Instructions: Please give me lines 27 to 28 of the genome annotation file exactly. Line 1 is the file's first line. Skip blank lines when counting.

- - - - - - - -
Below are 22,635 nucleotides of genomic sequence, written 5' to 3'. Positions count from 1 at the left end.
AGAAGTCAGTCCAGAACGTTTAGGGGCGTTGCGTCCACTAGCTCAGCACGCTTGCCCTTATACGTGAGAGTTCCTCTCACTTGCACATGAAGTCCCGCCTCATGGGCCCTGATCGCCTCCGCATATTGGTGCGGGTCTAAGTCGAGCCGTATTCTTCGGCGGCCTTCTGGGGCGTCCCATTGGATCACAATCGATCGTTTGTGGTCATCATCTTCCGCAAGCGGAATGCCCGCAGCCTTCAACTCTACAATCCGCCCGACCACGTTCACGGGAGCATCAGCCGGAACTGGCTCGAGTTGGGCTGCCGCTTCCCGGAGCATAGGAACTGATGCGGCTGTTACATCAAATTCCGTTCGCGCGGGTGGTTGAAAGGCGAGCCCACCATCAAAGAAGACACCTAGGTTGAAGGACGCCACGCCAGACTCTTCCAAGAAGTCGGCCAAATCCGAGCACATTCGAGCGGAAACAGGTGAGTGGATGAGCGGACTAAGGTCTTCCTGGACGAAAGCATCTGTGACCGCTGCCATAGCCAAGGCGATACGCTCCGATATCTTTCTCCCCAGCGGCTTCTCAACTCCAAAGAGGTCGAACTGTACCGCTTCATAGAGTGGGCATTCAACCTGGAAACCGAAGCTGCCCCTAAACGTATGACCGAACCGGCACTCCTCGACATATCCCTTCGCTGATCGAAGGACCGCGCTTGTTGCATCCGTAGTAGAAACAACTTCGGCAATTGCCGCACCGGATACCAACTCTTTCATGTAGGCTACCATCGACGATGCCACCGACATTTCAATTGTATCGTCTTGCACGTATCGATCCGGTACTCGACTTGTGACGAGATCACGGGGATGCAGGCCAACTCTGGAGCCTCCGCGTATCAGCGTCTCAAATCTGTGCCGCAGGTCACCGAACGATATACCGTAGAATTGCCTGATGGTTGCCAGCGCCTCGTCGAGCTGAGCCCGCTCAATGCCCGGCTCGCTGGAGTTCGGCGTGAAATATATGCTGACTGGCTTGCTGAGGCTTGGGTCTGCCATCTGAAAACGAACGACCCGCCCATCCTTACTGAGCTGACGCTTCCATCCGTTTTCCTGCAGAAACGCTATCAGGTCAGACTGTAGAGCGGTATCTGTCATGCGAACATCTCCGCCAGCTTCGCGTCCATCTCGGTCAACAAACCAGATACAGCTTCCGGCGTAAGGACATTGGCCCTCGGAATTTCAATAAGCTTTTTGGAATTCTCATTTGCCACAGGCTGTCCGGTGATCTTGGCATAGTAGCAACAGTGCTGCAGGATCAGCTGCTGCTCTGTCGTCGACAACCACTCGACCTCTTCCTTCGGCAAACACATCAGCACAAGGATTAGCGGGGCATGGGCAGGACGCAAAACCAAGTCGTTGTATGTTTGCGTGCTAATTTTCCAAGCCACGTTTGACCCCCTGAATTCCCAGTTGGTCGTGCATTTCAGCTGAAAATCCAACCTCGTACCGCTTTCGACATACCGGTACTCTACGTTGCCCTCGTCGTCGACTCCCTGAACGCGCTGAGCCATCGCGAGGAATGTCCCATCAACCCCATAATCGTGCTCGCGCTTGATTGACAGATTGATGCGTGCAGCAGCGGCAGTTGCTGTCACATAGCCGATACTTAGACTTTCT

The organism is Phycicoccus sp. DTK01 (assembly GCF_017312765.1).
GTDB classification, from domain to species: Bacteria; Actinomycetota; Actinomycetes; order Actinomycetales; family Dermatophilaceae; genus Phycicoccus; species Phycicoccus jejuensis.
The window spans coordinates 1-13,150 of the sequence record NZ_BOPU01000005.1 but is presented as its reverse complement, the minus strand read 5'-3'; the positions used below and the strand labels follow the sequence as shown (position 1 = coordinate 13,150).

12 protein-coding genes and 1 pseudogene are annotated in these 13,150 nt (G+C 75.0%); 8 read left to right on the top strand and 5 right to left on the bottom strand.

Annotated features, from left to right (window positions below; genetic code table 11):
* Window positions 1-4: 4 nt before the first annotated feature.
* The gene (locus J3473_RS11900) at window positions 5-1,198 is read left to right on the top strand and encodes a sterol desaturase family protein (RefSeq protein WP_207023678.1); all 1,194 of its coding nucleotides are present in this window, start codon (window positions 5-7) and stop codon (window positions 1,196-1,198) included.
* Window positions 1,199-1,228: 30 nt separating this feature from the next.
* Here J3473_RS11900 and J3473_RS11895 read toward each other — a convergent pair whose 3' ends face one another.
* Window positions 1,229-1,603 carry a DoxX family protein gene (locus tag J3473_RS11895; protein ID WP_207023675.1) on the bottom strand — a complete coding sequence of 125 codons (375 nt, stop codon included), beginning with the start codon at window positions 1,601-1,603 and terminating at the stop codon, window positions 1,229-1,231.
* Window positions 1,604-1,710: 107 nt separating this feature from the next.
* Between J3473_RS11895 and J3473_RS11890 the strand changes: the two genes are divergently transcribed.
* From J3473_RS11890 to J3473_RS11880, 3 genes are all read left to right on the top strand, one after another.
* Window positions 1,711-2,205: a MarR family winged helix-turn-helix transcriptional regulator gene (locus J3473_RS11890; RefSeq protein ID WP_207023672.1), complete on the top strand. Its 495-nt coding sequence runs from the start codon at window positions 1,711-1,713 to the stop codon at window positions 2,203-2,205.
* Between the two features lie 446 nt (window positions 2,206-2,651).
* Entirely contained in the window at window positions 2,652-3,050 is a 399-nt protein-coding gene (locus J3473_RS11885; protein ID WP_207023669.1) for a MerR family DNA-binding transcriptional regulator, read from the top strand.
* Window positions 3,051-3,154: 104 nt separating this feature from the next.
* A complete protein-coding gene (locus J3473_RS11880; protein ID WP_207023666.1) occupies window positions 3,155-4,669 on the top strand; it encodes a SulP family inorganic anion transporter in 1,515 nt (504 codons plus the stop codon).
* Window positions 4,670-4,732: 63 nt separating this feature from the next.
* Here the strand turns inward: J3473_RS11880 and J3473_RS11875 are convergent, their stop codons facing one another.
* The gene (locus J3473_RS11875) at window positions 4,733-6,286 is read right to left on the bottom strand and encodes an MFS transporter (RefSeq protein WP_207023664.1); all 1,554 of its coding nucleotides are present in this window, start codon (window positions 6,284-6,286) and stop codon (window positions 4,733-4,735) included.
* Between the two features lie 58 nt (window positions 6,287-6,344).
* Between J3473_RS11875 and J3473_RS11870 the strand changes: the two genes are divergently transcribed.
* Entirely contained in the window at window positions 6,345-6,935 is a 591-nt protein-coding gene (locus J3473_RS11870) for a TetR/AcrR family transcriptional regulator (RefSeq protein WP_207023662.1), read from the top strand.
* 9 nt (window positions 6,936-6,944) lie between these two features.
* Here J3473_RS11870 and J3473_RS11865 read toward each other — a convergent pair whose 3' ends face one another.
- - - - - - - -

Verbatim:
* 9 nt (window positions 6,936-6,944) lie between these two features.
* Here J3473_RS11870 and J3473_RS11865 read toward each other — a convergent pair whose 3' ends face one another.